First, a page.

It seems our new Ritsumeikan principal used to be a professor of robotics. That's fun. The new high school has been designated "SSH," which stands for "Super Science Highschool." (When I heard them talking about it, I thought they were saying "Super Size" until I saw it written down...) Their goal is to focus on math/science/international skills.
After that, the teachers had to move to their new desks. Luckily, my desk will be the same, so I didn't have to do anything. But my friendly neighbor teacher moved to another room down the hall, and I got a new neighbor. I got my username and password for my Ritsumeikan computer, so I tried logging in. It is, of course, a Japanese OS. It has the standard Microsoft Office programs, plus another program for creating and copying encrypted files. They seem pretty concerned about security...the two rules given so far concerning computer use are 1) Don't install any programs without permission and 2) Don't take any materials created on the computer home without permission. I assume they're worried about student records or grades, but the way it's worded means that I can't create a lesson handout and take it home to work on it without asking someone's permission.
It also appears to be connected to the internet. At least, I was able to access the University of Michigan's website, which is what I used to test it. The annoying thing is, they assigned me a user password of random letters and numbers, but I can't change it to something easier to remember. Several of the other teachers were frustrated by this as well.
In the afternoon, we had the English department meeting. The Ritsumeikan English teacher is doing half of the senior Listening course. I had been told at first that we would have to synchronize our lessons so that we would teach the same thing, but the policy has changed. Instead, we'll each teach our half whatever we want for one semester, then we'll switch and teach the same thing to the other half of the class during second semester. My team teacher for this class is one I've never worked with before. He insists he'll take no nonsense from the students, so they'll be forced to behave. The class meets twice a week, so he suggested that he take the main role in one class while I do the same for the second. That's a lot more balanced than it's ever been before.
After work, all the teachers and administrators and office staff went out to a restaurant for a "get to know each other" party. Each person was required to pay $40 for the food, which was buffet style. I looked at the offerings. Slices of bread...with meat paste on them. A plate of sliced fish and another of sliced meat. Pasta...with meat sauce. Pineapple...with ham wrapped around it. The only thing that I could eat was the salad (and I just had to hope it didn't have surprise!fish in the dressing). I was rather resigned to having bought a $40 salad. Eventually they brought out trays with potato wedges...on one half, and sliced beef on the other, so the potatoes were soaking in meat juice. I did my best to pick the dry ones off the top of the pile. Fortunately, that was enough to fill me up.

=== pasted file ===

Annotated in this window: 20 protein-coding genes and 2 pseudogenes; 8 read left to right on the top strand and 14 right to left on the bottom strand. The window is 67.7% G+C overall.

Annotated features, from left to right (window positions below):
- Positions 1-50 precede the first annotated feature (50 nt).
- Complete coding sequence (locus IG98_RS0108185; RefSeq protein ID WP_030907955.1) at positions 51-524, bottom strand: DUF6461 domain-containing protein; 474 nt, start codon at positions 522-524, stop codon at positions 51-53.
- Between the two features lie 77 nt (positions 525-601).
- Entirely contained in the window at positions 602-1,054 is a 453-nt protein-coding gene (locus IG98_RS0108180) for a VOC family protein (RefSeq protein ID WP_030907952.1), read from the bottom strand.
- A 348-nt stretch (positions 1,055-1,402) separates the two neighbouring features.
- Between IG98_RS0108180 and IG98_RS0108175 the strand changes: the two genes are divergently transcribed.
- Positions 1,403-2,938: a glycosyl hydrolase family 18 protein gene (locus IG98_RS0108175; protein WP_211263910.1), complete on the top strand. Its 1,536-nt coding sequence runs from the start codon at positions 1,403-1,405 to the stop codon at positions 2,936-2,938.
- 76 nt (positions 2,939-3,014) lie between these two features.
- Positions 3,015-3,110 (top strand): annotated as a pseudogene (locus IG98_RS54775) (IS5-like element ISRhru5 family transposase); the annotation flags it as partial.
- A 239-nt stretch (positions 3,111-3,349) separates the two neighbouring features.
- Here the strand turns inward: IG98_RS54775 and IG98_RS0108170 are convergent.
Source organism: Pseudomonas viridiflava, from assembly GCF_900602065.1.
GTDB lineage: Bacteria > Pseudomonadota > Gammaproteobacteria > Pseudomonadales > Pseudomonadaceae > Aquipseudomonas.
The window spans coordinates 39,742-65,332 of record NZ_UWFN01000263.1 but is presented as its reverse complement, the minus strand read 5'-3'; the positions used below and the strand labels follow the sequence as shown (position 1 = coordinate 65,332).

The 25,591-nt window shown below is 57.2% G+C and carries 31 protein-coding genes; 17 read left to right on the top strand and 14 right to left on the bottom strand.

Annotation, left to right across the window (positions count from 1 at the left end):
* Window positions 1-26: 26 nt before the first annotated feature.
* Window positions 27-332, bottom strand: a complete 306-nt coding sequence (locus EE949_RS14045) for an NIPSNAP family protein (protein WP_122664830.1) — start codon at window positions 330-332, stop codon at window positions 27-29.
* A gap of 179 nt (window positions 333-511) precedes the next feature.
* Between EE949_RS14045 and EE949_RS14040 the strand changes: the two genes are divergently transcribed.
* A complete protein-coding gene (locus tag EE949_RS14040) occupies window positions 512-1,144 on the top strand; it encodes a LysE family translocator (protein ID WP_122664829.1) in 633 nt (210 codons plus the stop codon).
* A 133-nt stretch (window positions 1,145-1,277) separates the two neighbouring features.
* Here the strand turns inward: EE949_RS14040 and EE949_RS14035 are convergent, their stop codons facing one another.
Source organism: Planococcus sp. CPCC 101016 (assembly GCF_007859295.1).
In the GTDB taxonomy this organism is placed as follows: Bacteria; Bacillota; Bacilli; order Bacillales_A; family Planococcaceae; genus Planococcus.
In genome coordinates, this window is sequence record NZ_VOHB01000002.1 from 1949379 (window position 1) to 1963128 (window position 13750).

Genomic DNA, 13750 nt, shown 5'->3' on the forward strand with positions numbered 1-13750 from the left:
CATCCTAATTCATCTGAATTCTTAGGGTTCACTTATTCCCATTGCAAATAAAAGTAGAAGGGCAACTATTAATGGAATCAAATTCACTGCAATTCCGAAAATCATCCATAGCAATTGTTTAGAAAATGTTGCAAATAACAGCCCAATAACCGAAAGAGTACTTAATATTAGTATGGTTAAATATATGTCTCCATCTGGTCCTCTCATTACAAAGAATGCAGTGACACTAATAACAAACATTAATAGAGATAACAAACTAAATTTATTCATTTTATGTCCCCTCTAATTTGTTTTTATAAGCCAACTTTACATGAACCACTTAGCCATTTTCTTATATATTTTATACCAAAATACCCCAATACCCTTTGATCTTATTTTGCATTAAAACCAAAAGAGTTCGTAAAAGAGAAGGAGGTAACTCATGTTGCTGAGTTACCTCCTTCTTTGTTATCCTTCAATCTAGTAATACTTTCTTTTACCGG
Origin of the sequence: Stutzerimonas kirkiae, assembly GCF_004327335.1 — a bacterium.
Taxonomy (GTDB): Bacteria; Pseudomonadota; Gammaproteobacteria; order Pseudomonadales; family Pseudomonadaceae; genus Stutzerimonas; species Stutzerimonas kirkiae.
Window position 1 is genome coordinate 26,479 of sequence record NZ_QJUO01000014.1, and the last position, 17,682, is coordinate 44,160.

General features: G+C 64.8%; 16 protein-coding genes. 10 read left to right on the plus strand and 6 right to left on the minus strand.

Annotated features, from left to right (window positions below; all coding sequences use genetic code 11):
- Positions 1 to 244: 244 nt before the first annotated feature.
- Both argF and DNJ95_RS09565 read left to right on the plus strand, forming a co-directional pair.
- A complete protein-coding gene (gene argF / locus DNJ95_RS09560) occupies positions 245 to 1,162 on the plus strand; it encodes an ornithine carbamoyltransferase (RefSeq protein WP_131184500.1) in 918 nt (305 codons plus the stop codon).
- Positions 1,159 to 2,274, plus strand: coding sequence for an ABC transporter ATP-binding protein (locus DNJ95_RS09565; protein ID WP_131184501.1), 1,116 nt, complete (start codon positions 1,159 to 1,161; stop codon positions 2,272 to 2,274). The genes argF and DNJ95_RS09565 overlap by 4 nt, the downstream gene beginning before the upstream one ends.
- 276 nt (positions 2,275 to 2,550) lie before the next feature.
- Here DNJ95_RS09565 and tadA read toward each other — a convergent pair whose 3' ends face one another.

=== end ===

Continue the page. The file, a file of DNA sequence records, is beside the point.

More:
We took a break in the middle of the party for everyone to give a self-introduction. I did mine in Japanese. I should have kept it simple, but I decided I wanted to say something a bit lengthy so that the new teachers would know I could do okay with Japanese. I began, "Although I teach English, my specialty is really..." and I intended to say "biology," but I accidentally said "sexology." The whole room cracked up when I realized my mistake. (Hey...sex, genetics, close enough, right? The stories I could tell about what that potato pollen was getting up to in the greenhouse...)
Many of the other teachers' introductions were funny as well. I particularly liked the teacher who got up and said, "I'm interested in agriculture. Yes, agriculture. I have my own field, and I like growing things. And my hobby is...parasites. I've studied quite a lot about parasites. So if you ever have any concerns, you can feel free to come talk to me at any time."
And now the REALLY good news: We were handed out forms that we could fill out saying what our plans were for the rest of the week, and we could choose "home study." So that's what I did. I now have Spring Break until Saturday.
Sunday the teachers are all required to attend the Entrance Ceremony for the first year students. We'll get a vacation day next month in exchange.
Today I didn't have to go in to work (yay!) and it started out sunny, so I took a trip to Kyoto to check out the sakura. It's still a bit early and most of the trees probably won't be in full bloom until next week, but by then I'll be working. I got some pretty pictures of the ones that I found.